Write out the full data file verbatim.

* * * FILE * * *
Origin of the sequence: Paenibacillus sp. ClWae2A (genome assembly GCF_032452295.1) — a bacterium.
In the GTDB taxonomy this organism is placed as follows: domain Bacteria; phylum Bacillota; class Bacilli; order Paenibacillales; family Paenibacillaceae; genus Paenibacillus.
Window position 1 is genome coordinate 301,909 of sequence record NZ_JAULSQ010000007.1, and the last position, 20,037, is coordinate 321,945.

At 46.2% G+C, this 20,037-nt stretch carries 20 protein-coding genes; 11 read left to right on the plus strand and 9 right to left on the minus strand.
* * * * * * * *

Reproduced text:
Origin of the sequence: Paenibacillus sp. ClWae2A (genome assembly GCF_032452295.1) — a bacterium.
In the GTDB taxonomy this organism is placed as follows: domain Bacteria; phylum Bacillota; class Bacilli; order Paenibacillales; family Paenibacillaceae; genus Paenibacillus.
Window position 1 is genome coordinate 301,909 of sequence record NZ_JAULSQ010000007.1, and the last position, 20,037, is coordinate 321,945.

At 46.2% G+C, this 20,037-nt stretch carries 20 protein-coding genes; 11 read left to right on the plus strand and 9 right to left on the minus strand.